Mike Rowe Shares How to Attract Good Workers
BY Sandy Lender
During a national industry meeting in 2018, an anonymous source spoke to a small group of the difficulty his company currently has finding skilled laborers. It’s a challenge many in the construction industry experience at this time of record-low unemployment numbers.
“An echo we hear throughout the industry is a need for people,” Lennie Loesch said. He’s the CEO of Stansteel/Hotmix Parts of Louisville, Kentucky. At this time of year especially, he and his team are in deep discussions with asphalt mix producers who are upgrading and updating equipment over the off season. He shared that mix producers want to find people who know and like the industry, and then, “look at what they’re doing to invest in their people.”
What producers and contractors alike invest in often includes training—on the job, in the classroom, at technical conferences, etc. I would be remiss if I failed to mention the Asphalt Paving 101 course that AsphaltPro Magazine developed with industry consultant John Ball.
That kind of online course gives the training personnel or HR director at the company the chance to lead a classroom full of paving crewmembers or to give individuals their self-directed coursework in the office. It’s designed to let young men and women—or veteran workers—learn via videos and listening instead of via lectures and textbooks. That’s only one form of investing in the people on your team.
This Jan. 20-23, 2019, the National Asphalt Pavement Association (NAPA) brings television personality Mike Rowe to its annual meeting on Marco Island, Florida, as a keynote speaker. Companies that invest in travel and leadership training for their people will have the opportunity to interact with Rowe as he discusses the work we do. Rowe shared his thoughts on training, and its role in safe workplaces, with AsphaltPro magazine:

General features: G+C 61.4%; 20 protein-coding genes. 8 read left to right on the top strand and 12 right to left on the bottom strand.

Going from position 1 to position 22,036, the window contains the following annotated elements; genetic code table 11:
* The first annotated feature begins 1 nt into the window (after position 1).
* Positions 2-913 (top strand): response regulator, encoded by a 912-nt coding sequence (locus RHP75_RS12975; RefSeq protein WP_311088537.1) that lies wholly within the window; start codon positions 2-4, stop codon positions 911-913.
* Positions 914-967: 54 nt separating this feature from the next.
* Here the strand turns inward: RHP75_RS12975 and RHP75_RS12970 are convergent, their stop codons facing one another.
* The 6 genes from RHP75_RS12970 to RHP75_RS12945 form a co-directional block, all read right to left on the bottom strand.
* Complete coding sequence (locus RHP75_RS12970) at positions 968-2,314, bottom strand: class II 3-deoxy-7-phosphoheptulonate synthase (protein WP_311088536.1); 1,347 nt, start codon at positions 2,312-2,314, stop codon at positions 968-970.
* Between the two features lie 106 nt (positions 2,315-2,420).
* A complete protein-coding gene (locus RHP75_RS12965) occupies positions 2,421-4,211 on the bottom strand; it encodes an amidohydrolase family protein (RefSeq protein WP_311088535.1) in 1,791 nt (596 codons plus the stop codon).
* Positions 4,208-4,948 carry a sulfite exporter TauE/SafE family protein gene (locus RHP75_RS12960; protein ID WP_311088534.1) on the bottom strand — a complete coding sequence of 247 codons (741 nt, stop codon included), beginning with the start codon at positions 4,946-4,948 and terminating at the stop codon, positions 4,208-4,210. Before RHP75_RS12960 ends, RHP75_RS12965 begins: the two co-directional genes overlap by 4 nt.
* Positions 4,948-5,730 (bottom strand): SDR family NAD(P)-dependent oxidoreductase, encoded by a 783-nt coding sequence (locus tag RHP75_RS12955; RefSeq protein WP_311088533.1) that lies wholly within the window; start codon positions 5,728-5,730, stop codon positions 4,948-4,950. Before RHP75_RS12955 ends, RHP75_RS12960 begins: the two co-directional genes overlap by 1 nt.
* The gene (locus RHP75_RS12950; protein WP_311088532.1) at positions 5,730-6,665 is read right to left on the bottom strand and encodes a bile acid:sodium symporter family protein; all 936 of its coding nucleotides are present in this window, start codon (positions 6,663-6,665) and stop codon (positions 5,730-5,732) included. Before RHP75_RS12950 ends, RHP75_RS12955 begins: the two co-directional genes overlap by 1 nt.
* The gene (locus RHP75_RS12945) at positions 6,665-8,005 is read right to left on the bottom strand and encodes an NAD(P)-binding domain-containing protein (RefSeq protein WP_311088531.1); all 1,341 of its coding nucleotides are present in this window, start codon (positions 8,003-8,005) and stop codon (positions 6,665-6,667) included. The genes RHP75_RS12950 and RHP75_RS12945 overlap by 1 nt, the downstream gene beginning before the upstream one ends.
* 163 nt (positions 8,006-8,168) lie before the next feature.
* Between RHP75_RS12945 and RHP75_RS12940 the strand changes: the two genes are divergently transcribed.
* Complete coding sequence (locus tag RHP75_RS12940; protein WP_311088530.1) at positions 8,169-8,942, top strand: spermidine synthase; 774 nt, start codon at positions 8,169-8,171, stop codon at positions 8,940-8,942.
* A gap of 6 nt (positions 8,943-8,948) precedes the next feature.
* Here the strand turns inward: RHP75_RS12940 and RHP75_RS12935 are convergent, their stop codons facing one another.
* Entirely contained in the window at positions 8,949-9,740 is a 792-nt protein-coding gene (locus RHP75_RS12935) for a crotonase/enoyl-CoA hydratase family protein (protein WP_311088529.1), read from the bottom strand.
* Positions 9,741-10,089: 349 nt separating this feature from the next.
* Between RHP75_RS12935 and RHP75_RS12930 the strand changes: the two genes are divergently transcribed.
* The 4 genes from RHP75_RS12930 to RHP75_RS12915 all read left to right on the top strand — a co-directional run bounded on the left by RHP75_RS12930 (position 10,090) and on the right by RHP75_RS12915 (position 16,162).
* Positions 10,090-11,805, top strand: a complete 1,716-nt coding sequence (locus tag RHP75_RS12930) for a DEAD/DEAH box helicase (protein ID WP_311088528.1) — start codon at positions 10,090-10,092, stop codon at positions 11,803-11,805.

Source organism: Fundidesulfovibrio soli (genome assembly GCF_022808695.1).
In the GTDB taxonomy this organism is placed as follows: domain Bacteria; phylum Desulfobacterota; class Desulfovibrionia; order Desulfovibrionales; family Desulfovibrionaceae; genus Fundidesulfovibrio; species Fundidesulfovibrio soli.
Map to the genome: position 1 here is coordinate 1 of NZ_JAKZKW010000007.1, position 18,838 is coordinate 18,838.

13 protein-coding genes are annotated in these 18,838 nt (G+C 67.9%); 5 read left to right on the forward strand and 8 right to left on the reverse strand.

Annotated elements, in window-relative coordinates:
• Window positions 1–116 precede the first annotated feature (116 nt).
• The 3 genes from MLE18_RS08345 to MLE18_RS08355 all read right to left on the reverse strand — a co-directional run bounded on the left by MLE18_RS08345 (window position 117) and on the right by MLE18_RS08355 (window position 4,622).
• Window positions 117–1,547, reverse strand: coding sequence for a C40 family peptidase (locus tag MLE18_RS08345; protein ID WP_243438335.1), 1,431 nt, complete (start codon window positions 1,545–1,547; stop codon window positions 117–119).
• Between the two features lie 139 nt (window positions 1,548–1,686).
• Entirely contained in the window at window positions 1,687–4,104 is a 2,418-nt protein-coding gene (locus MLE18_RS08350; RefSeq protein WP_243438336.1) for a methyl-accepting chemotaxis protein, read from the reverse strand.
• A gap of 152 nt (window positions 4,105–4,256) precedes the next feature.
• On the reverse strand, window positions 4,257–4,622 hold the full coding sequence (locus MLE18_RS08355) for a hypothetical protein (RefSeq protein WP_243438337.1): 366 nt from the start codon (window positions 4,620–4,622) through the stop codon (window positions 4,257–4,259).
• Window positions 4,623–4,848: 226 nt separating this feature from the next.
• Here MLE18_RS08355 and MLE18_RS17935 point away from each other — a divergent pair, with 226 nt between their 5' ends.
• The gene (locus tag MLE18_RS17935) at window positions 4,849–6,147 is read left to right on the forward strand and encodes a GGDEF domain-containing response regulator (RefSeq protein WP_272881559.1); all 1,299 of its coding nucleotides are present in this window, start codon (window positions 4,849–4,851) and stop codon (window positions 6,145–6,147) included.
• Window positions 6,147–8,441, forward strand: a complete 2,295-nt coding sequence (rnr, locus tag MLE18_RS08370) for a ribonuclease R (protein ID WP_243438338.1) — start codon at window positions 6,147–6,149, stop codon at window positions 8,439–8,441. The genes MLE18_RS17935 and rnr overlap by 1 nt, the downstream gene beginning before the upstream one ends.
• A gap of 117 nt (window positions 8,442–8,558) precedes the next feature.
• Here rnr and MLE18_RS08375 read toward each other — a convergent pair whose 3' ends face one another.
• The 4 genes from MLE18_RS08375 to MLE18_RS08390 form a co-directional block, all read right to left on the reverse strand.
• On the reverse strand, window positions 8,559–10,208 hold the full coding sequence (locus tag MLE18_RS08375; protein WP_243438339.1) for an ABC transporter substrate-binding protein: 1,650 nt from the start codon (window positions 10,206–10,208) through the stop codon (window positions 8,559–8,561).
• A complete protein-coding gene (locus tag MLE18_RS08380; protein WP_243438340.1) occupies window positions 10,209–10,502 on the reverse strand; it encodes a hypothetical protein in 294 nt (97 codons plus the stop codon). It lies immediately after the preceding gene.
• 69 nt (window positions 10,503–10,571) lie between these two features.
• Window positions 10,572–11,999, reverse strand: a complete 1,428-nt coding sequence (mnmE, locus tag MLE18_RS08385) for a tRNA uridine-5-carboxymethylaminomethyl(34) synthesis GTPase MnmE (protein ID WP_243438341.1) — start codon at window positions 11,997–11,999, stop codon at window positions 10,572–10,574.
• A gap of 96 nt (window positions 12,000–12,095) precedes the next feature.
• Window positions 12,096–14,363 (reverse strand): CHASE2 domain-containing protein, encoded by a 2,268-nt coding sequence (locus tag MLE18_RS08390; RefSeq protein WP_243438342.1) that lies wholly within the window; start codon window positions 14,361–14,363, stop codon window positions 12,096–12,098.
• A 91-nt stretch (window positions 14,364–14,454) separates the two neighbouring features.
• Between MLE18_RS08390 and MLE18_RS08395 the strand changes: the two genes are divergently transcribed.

“Obviously, training is key, and the rules of OSHA still apply. But it’s a mistake, I think, to rely entirely on protocol and compliance. Just because you’re in compliance, doesn’t mean you’re out of danger.
“I’ve always bristled at the ‘Safety First’ mentality, not because safety isn’t important—it’s critical. But because it’s just not honest. If safety were truly ‘first,’ we’d never assume any level of risk. Thus, the roads would never get built. Nor would anything else. Companies love to tell their employees that their safety is the number one priority, but there’s an unintended consequence of doing so. If an 18-year old is led to believe that someone cares about his safety more than he does, that will foster complacency. And complacency is the biggest reason people get hurt. In other words, training programs are only effective when they emphasize personal responsibility in conjunction with compliance. Both are important, but nothing does more to avoid injury than an individual who knows that his safety is ultimately his responsibility.”
To train a new employee, you have to get that worker in the door. For the past few decades, high school students have been encouraged to shy away from construction. I asked Rowe how we overcome the mindset that everyone should go to university and aspire to a computer-related job.
“The short answer is better PR. The skilled trades already offer great wages, great benefits, and the opportunity for advancement. That’s the reality. For a lot of people, though, that’s not the perception. And when it comes to the definition of a ‘good job,’ perception is reality.
Millions of people genuinely believe trade jobs are dead-end jobs, because so much in pop culture reinforces that simple misperception. Likewise, we’ve gotten it into our heads that a college education is the best path for the most people. We need to challenge that belief head on. We have to affirmatively confront the stigmas, stereotypes, myths and misperceptions that discourage millions of people from pursuing the 7 million jobs that are currently open. Then, we need to dispute the ridiculous idea that any form of education other than a four-year degree is ‘alternative,’ or in any way subordinate. At the same time, we need to tell true stories of people who prospered as the result of mastering a skill. This is critical. The evidence is on our side, but the PR has sucked. To overcome misperceptions, we have to offer up better messaging.”
What does that better messaging look like?
“It varies,” Rowe said. “But I can tell you what it doesn’t look like—it doesn’t look like anything traditional. Companies have to stop trying to recruit new talent in the traditional way. Stop relying on messages that look and feel like they were produced in 1985. Don’t oversell.